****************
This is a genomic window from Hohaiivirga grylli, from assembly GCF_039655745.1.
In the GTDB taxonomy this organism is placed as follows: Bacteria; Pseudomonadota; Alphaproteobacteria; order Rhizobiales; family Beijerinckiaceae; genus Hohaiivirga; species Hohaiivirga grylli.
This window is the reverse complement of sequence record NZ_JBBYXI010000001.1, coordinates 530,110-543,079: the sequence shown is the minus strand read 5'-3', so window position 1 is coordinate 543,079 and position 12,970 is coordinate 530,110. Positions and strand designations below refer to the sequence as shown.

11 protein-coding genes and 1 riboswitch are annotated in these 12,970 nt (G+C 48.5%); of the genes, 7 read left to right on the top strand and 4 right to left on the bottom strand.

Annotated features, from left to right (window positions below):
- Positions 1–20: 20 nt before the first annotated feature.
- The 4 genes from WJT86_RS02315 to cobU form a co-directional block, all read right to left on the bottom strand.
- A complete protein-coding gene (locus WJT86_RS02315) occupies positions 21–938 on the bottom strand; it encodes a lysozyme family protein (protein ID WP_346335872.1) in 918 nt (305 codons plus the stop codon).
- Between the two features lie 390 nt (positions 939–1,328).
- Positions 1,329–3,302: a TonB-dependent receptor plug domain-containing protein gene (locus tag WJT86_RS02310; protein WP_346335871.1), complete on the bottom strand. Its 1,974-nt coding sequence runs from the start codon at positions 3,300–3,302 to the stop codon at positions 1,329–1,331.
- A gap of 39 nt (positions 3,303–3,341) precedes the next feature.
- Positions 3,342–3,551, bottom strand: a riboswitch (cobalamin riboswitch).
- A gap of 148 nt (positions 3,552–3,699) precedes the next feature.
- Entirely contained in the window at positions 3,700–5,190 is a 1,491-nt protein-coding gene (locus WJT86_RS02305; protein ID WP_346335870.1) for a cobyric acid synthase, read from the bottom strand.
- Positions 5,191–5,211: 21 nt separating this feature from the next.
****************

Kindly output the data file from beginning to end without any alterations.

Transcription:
This is a genomic window from Hohaiivirga grylli, from assembly GCF_039655745.1.
In the GTDB taxonomy this organism is placed as follows: Bacteria; Pseudomonadota; Alphaproteobacteria; order Rhizobiales; family Beijerinckiaceae; genus Hohaiivirga; species Hohaiivirga grylli.
This window is the reverse complement of sequence record NZ_JBBYXI010000001.1, coordinates 530,110-543,079: the sequence shown is the minus strand read 5'-3', so window position 1 is coordinate 543,079 and position 12,970 is coordinate 530,110. Positions and strand designations below refer to the sequence as shown.

11 protein-coding genes and 1 riboswitch are annotated in these 12,970 nt (G+C 48.5%); of the genes, 7 read left to right on the top strand and 4 right to left on the bottom strand.

Annotated features, from left to right (window positions below):
- Positions 1–20: 20 nt before the first annotated feature.
- The 4 genes from WJT86_RS02315 to cobU form a co-directional block, all read right to left on the bottom strand.
- A complete protein-coding gene (locus WJT86_RS02315) occupies positions 21–938 on the bottom strand; it encodes a lysozyme family protein (protein ID WP_346335872.1) in 918 nt (305 codons plus the stop codon).
- Between the two features lie 390 nt (positions 939–1,328).
- Positions 1,329–3,302: a TonB-dependent receptor plug domain-containing protein gene (locus tag WJT86_RS02310; protein WP_346335871.1), complete on the bottom strand. Its 1,974-nt coding sequence runs from the start codon at positions 3,300–3,302 to the stop codon at positions 1,329–1,331.
- A gap of 39 nt (positions 3,303–3,341) precedes the next feature.
- Positions 3,342–3,551, bottom strand: a riboswitch (cobalamin riboswitch).
- A gap of 148 nt (positions 3,552–3,699) precedes the next feature.
- Entirely contained in the window at positions 3,700–5,190 is a 1,491-nt protein-coding gene (locus WJT86_RS02305; protein ID WP_346335870.1) for a cobyric acid synthase, read from the bottom strand.
- Positions 5,191–5,211: 21 nt separating this feature from the next.